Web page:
24 September 2017

How to Share Your Family Tree Research with Relatives

If you've been at this genealogy business for a while, you've learned a lot about your ancestors.

You've gathered tons of facts—births, marriages, deaths—and piled up a bunch of evidence. You've got ship manifests for your immigrant ancestors. Census records for everyone born before 1940. You've got birth records for forgotten relatives.

So much material that no one else in your family knew!

How are you sharing all this family history with your relatives?

About 10 years ago, I was still fairly new to family tree research. One cousin encouraged me to create a large-format tree to share with my fellow Saviano and Sarracino descendants. I told her, "I've got so much more to find!" She said, "There will always be more to find, but you need to share what you have."

I created a 2-foot by 5-foot family tree starting with my 3rd great grandparents. It goes all the way down to the present day (as of 2007 or so). I went to Fedex Kinko's to have 40 copies printed, which I gave to the heads of the many families on the tree.

Your family research is never done. That doesn't mean you can't share it now.
Your family research is never done. That doesn't mean you can't share it now.

At that point, everyone in the family knew about my hobby. I became the go-to family historian.

But that big poster was all I ever created and shared. And it is barely the tip of the tip of the iceberg.

What about the rest of it? How do I share with my relatives the fact that our shared ancestor moved several towns away to marry. Then he moved to the next town, where our great uncle was born. Then he went back to his hometown. And finally he came to America with his entire family.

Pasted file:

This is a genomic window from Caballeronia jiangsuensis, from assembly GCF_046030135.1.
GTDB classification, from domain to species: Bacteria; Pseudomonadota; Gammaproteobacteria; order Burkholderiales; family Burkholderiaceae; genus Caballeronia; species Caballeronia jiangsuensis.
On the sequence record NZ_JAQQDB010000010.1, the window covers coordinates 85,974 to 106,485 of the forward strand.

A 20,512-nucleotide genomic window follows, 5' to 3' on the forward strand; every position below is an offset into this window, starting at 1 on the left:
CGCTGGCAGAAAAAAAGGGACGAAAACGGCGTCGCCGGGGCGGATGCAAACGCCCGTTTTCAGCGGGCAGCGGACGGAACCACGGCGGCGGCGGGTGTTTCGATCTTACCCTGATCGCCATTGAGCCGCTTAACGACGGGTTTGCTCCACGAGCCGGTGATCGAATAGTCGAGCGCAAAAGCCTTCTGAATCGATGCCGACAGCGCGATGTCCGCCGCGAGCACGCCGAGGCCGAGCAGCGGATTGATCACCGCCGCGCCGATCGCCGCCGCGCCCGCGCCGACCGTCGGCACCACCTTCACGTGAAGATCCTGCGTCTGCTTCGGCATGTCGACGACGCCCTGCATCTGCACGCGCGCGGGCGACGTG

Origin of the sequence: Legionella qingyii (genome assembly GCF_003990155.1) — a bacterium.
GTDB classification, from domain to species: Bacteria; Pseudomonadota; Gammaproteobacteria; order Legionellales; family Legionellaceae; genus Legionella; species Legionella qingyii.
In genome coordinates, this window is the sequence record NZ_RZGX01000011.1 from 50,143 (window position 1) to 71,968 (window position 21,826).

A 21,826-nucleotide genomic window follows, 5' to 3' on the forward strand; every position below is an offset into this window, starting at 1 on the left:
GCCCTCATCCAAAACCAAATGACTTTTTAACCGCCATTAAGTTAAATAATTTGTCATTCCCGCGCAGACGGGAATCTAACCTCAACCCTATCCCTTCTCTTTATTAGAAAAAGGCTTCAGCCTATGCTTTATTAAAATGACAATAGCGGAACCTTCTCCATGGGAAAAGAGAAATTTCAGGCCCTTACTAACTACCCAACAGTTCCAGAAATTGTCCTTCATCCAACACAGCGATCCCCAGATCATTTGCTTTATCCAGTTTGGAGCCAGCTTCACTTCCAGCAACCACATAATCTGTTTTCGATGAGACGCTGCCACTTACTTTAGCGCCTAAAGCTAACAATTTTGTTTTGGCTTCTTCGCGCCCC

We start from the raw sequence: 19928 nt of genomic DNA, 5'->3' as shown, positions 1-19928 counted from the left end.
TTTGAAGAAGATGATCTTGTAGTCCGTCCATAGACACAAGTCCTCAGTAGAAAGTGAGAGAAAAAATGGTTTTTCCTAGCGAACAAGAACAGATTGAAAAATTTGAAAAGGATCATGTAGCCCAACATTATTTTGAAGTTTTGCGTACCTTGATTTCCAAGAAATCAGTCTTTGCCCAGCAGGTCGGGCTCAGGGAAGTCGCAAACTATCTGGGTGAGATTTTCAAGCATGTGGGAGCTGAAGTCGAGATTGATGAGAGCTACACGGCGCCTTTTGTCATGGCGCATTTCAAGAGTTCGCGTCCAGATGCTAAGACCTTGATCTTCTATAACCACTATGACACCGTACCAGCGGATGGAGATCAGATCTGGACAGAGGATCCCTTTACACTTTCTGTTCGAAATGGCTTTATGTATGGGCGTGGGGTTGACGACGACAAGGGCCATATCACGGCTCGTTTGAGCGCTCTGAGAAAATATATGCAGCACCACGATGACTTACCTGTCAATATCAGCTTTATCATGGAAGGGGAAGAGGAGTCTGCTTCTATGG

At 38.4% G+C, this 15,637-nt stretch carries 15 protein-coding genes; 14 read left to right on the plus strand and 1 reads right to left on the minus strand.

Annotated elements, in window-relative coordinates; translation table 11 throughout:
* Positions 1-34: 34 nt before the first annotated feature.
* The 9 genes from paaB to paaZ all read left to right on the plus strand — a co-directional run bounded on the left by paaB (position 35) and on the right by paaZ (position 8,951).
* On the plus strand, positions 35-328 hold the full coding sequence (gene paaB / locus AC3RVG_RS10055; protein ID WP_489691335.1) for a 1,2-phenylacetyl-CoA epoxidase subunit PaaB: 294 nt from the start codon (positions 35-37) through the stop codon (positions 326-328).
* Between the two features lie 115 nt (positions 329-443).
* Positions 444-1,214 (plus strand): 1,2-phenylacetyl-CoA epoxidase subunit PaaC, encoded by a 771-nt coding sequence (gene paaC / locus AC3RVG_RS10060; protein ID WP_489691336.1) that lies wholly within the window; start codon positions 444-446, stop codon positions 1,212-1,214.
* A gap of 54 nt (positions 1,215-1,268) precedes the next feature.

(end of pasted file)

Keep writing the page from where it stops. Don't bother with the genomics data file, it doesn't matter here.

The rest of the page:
How do I let my father's side of the family know that our great grandfather and his brother married our great grandmother and her sister? How do I show them the many trips our great grandfather made to America before retiring in Italy? (See "Great Grandpa Was a Bird of Passage".)

Giving your relatives access to your online tree isn't good enough. We might love that pedigree view, but where are the stories? Where is my particular grandfather's timeline?

As genealogists, we all have an obligation to document our work in meaningful ways. We must share that documentation with our cousins, aunts and uncles, siblings, and more distant relatives.

What to Share

No matter what format you use, you need to create family history books. First divide up your family into logical groups, such as:
  • your mother's mother's relatives
  • your mother's father's relatives
  • your father's mother's relatives
  • your father's father's relatives
If your large family demands more subsets than these, spell those out, too. But each of your grandparents is a great place to start.

There will be some overlap. My first cousins—my mother's sister's children—are as interested in our grandmother as our grandfather. So they will want two of my books. But my second cousins have no relation to my maternal grandfather. It's the other book they'll want.

In my case, my other first cousins—my father's sister's children—get only one book. Why? Because our shared grandparents were third cousins. It doesn't make sense to make two books out of what's ultimately one family.

Try thinking of your family story like a Hollywood movie. My two grandfathers came from neighboring Italian towns and wound up living one block apart in the Bronx, New York. What a great coincidence! Unknowing neighbors in Italy, their children attended the same school in the Bronx and later married one another.

That would be a great movie story of parallel lives finally uniting. That's a story to tell in chronological order.

Now consider what you'd like to include in each book. Here are some ideas:
  • Standard genealogy charts and reports—family group sheets and small trees, such as the parents and many siblings of your grandmother
  • Vital records—images of the birth, marriage, and death records you've found, and the facts from the documents you don't have in paper or image form